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Gene Review

Wdr5  -  WD repeat domain 5

Mus musculus

Synonyms: 2410008O07Rik, AA408785, AA960360, BMP2-induced 3-kb gene protein, Big, ...
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Disease relevance of Wdr5

  • METHODS: Big Blue transgenic male mice (C57Bl/6) were inoculated with H. pylori (strain SS1) or Helicobacter felis (strain CS1) for 6 and 12 months [1].
  • The incidence of MNU-induced lymphomas was 84% in Big Blue lacI mice compared to 14% in MGMT+Big Blue lacI mice [2].
  • The animals were killed 16 weeks after operation or injection, the entire esophageal mucosa was harvested, and mutation frequency was determined through standard Big Blue Mutagenesis Assay. RESULTS: Gross esophagitis was evident in all operated animals [3].
  • The Big Blue transgenic B6C3F1 mouse carries multiple copies of bacteriophage lambda, each with a lacI mutational target gene, integrated into mouse chromosome 4 [4].
  • Herein, we present the first analysis of mutation frequency and pattern in thymic tumors from a mouse model of Li-Fraumeni syndrome (p53+/- murine model) using the Big Blue assay with sequencing of all mutants [5].

Psychiatry related information on Wdr5

  • No changes in locomotor activity and no signs of anxiolytic-like behavior were produced by dynorphins A and B. Big Dyn (2.5 nmol) increased time spent in the open branches of the elevated plus maze apparatus with no changes in general locomotion [6].

High impact information on Wdr5


Chemical compound and disease context of Wdr5

  • When Big Blue(trade mark) mice were treated with MMS (160 mg/kg) or ENU (125 or 250 mg/kg) and the phages rescued from mature sperm were infected to the strains, the mutation frequency (MF) of phages from ENU-treated mice at a dose of 250 mg/kg in strain YG5152 was about two times higher than that in strain SCS-8 [11].
  • Evaluation of the genetic toxicity of the peroxisome proliferator and carcinogen methyl clofenapate, including assays using Muta Mouse and Big Blue transgenic mice [12].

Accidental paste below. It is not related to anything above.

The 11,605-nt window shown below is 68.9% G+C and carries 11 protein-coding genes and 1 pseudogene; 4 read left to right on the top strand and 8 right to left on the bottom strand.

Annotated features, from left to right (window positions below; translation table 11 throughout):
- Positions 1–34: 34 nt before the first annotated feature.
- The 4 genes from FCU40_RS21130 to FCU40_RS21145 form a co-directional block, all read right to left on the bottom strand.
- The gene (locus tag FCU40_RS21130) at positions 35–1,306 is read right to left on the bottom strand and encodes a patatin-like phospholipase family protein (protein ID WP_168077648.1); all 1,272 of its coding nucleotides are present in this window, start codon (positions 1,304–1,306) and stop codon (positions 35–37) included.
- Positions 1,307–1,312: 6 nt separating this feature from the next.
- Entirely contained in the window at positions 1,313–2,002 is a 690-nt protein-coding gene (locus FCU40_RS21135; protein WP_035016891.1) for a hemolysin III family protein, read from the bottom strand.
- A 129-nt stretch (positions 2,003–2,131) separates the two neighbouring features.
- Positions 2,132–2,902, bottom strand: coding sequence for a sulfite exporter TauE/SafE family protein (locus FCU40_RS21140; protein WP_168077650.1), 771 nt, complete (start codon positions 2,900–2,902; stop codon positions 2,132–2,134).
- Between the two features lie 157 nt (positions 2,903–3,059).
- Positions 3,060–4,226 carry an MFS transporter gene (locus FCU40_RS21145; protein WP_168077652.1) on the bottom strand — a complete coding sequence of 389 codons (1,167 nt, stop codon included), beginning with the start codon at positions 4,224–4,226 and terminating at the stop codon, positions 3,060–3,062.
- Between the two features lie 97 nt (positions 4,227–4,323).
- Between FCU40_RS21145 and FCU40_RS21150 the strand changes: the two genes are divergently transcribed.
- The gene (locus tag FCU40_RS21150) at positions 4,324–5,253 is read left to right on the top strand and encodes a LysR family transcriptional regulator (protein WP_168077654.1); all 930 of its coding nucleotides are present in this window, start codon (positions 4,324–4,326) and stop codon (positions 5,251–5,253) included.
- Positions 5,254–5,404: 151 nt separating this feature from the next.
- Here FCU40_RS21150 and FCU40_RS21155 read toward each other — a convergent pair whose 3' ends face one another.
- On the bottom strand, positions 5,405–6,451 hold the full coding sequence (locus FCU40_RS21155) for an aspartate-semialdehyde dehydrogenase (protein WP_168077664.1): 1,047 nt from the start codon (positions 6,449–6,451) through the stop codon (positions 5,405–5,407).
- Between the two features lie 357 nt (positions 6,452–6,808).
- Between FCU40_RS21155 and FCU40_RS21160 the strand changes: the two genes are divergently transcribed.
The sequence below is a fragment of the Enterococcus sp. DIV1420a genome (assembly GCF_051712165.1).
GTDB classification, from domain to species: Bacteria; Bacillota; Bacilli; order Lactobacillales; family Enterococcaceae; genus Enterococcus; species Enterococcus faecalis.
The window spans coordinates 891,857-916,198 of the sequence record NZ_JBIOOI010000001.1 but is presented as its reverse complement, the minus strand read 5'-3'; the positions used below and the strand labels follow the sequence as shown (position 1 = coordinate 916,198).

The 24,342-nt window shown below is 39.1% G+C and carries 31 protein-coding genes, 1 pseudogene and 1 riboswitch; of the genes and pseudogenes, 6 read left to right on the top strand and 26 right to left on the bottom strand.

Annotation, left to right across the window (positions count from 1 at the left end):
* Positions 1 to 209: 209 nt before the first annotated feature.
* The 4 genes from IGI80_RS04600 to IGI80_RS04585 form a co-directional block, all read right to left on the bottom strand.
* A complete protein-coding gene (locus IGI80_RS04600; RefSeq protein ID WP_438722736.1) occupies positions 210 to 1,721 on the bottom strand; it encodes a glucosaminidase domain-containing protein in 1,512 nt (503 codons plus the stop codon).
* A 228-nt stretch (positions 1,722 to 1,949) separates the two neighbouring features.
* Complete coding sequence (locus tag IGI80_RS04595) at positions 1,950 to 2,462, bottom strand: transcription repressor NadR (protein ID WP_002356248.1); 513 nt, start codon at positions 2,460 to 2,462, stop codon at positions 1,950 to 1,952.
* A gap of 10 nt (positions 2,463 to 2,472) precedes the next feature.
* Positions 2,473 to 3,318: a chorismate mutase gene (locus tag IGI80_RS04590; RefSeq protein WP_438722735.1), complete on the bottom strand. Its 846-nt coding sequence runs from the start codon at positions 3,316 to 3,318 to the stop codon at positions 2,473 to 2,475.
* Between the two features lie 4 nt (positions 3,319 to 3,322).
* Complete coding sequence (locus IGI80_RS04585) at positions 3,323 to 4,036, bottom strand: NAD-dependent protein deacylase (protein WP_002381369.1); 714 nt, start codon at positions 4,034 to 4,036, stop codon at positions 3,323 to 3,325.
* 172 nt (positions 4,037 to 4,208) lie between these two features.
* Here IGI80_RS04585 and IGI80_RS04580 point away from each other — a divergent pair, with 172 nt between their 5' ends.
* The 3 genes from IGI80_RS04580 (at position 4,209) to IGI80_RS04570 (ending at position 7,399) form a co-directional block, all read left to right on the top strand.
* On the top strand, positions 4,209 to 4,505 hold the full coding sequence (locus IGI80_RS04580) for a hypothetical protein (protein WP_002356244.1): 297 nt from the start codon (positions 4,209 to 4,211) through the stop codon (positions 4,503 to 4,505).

• METHODS: Big Blue mouse embryonic fibroblasts, which carry a lambda phage cII transgene, were treated with acrylamide [13].

Biological context of Wdr5


Anatomical context of Wdr5

  • Overall, our findings suggest that Wdr5 accelerates osteoblast differentiation in association with activation of the canonical Wnt pathway [14].
  • Using differential display polymerase chain reaction, we have identified a novel gene, named BIG-3 (BMP-2-induced gene 3 kb), that is induced as a murine prechondroblastic cell line, MLB13MYC clone 17, acquires osteoblastic features in response to BMP-2 treatment [19].
  • We investigated the effects of single and combined exposures to two ubiquitous environmental carcinogens, polycyclic aromatic hydrocarbons and UVA radiation, in Big Blue mouse embryonic fibroblasts [20].
  • To this end, a study was conducted to determine the Mfs and spectrum of mutations induced at these loci in splenic T cells from male B6C3F1 Big Blue mice (6 weeks old) exposed to N-ethyl-N-nitrosourea (ENU) [21].
  • Treatment of the E15 or the P1 SCG with BMP-2 induced expression of trkC mRNA and responsiveness of sympathetic neurons to NT3 as measured by neurite outgrowth [22].

Associations of Wdr5 with chemical compounds


Physical interactions of Wdr5

  • These results strongly suggest that both the Hox- and the Smad-binding regions play a role in BMP-2-induced activation of the OPN promoter [28].

Regulatory relationships of Wdr5

  • The enforced expression of Cdk6 blocked BMP-2-induced osteoblast differentiation to various degrees, depending on the level of its overexpression [15].
  • Over-expression of Wnt3a blocked BMP-2-induced inhibition of myotube formation in C2C12 cells when switched to low mitogen medium [29].
  • Specific inhibitors for p38 kinase inhibited BMP2-induced adipocytic differentiation and transcriptional activation of PPARgamma, whereas overexpression of Smad6 had no effect on transcriptional activity of PPARgamma [30].
  • Expression of dominant-negative PI 3-kinase or dominant-negative Akt inhibited BMP-2-induced BMP-2 transcription [31].
  • These data show that SKIP has specific inhibitory effects on BMP-2-induced differentiation and implicate SKIP to be a novel regulator of the differentiation programming induced by TGF-beta signals [32].

Other interactions of Wdr5


Analytical, diagnostic and therapeutic context of Wdr5

  • In addition, intraarticular injections of BMP-2 induced chondrophytes [38].
  • Real-time quantitative RT-PCR analysis was used to validate BMP2-induced gene expression patterns in C2C12 cells [39].
  • Our studies were designed to determine whether the Big Blue system could be used to detect differences in the in vivo mutagenic activity between the carcinogen/non-carcinogen pair 2,4- and 2,6-DAT and to determine whether the in vivo mutagenesis assay results correspond to the rodent carcinogen bioassay results [4].